Sunday, 4 April 2010

The Praying Mantis

On Thursday, 1 April 2010, I had to go off to Northgate, then stop off at work to do some printing and faxing as my printer and fax machine was not working and had no ink.

After Chad locked the gate, as he walked to the car he saw a praying mantis on the passenger front window.  Not liking creepy crawlies of any kind, he tried to chase it off the window and I told him to just get in the car as the little thing was harmless.

As we neared Northgate we saw the poor little thing hanging on for dear life on the windscreen.  It was quite funny as we made up stories about the little creature.

I decided she was a mom, who was frantically praying to get back to her little children and had no idea where she was or what would happen to her children.  There she was kneeling in the "praying" position, front legs folded just like a human would.

Chad decided it was a naughty teenager who had run away from home to go on an adventure, but was now scared because he did not know where he was - good lesson there - don't wonder from home on your own.

We stopped at Northgate  and there she/he was still clinging onto the windscreen for dear life.

We went off to the bank, not expecting our little story friend to still be there but there she/he was still holding on for dear life.

Off we drove to work, with her still clinging on for dear life, we stopped and parked the car and she promptly flew off the car.

Chad decided that is where it came from and had jumped onto my car the day before and hitched a ride back.  Lets hope that is true - poor little thing.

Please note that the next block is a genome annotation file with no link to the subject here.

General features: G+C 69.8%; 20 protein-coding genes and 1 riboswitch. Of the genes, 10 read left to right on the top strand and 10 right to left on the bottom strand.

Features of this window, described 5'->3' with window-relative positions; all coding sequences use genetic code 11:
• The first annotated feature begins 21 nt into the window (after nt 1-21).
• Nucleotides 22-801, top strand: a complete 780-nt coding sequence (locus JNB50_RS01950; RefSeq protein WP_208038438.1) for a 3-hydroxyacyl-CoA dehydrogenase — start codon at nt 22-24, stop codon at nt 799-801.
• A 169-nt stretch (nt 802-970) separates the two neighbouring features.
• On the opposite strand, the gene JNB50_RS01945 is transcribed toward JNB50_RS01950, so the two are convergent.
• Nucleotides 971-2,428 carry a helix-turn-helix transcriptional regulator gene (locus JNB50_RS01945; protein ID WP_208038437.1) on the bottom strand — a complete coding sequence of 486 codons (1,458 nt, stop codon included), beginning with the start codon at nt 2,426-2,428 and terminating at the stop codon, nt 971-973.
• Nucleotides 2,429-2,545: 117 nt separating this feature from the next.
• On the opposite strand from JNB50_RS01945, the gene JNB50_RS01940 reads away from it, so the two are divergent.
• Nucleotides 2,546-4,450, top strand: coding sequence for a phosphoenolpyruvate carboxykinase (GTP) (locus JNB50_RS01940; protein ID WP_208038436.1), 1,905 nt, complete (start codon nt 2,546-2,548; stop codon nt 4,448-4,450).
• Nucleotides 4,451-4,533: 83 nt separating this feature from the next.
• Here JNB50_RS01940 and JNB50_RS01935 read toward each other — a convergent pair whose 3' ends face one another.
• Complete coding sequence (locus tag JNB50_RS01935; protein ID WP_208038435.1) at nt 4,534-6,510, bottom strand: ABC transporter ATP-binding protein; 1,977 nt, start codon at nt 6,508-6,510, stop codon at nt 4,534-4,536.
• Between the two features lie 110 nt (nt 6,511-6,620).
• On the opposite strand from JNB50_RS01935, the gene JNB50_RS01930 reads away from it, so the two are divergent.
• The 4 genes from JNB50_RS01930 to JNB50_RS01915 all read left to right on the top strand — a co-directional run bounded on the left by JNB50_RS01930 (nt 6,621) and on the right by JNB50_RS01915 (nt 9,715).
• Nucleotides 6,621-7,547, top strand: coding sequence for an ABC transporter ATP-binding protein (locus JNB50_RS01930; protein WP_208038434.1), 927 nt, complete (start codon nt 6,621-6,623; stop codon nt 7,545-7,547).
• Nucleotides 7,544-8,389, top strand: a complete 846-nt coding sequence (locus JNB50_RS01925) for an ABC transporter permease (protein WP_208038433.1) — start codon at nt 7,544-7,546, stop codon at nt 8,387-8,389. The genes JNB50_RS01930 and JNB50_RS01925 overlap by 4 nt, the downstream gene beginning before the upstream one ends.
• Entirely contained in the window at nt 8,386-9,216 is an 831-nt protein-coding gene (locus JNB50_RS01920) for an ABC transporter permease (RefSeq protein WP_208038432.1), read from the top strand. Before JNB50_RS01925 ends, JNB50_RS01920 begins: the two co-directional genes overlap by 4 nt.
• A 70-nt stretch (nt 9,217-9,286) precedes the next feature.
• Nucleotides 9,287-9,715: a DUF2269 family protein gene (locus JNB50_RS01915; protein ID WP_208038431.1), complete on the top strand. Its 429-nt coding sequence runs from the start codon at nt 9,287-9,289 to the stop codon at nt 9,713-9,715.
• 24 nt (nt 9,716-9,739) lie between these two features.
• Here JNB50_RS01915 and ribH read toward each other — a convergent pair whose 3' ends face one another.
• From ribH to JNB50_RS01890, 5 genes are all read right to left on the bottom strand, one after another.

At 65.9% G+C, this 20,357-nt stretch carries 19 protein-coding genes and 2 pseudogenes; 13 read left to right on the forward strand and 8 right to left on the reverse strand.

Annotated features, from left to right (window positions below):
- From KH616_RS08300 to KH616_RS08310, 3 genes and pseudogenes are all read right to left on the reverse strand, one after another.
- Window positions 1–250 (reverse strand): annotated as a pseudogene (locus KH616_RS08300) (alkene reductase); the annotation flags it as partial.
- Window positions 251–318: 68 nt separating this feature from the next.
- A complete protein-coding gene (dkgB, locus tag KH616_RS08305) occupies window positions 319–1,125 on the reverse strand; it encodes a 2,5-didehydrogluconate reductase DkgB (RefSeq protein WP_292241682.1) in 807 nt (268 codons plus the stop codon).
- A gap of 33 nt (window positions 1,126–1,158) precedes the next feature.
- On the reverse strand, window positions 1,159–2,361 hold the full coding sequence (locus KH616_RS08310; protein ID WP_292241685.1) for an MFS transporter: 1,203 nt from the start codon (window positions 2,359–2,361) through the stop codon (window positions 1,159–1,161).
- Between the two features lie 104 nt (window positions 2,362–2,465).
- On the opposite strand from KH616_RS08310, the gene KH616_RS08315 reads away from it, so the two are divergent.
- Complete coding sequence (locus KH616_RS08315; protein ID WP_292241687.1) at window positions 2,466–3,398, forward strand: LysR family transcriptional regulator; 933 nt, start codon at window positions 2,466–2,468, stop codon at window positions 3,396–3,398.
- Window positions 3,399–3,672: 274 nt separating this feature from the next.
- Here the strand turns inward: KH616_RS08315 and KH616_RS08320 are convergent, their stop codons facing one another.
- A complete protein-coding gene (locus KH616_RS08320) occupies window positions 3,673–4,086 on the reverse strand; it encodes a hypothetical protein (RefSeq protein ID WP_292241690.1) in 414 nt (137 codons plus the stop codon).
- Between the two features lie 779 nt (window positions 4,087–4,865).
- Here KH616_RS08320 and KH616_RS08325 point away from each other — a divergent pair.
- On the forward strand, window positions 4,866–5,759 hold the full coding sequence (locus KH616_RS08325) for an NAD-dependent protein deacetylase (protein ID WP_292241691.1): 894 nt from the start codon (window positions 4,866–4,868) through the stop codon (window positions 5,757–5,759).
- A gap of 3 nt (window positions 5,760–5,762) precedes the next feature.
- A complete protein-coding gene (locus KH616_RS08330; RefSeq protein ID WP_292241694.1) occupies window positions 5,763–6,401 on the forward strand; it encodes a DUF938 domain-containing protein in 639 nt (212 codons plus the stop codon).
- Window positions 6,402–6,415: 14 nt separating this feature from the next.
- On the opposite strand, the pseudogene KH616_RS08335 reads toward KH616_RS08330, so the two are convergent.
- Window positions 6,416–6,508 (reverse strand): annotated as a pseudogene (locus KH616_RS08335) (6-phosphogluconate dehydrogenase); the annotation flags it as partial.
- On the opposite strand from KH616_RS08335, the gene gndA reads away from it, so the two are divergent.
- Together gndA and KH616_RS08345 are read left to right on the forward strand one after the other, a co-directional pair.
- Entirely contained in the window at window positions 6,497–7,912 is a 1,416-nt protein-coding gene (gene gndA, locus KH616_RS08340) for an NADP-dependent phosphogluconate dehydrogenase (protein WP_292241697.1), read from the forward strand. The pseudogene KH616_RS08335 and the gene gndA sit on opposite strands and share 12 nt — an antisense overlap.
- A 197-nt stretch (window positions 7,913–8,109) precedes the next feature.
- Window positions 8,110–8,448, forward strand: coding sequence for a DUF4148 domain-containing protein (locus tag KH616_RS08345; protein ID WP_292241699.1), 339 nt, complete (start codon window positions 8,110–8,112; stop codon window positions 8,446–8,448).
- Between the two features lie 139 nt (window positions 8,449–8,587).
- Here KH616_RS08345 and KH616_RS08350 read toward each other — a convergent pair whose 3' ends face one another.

The praying mantis is named for its prominent front legs, which are bent and held together at an angle that suggests the position of prayer. The larger group of these insects is more properly called the praying mantids. Mantis refers to the genus mantis, to which only some praying mantids belong.

By any name, these fascinating insects are formidable predators. They have triangular heads poised on a long "neck," or elongated thorax. Mantids can turn their heads 180 degrees to scan their surroundings with two large compound eyes and three other simple eyes located between them.

Typically green or brown and well camouflaged on the plants among which they live, mantis lie in ambush or patiently stalk their quarry. They use their front legs to snare their prey with reflexes so quick that they are difficult to see with the naked eye. Their legs are further equipped with spikes for snaring prey and pinning it in place.



Moths, crickets, grasshoppers, flies, and other insects are usually the unfortunate recipients of unwanted mantid attention. However, the insects will also eat others of their own kind. The most famous example of this is the notorious mating behavior of the adult female, who sometimes eats her mate just after—or even during—mating. Yet this behavior seems not to deter males from reproduction.


Females regularly lay hundreds of eggs in a small case, and nymphs hatch looking much like tiny versions of their parents.




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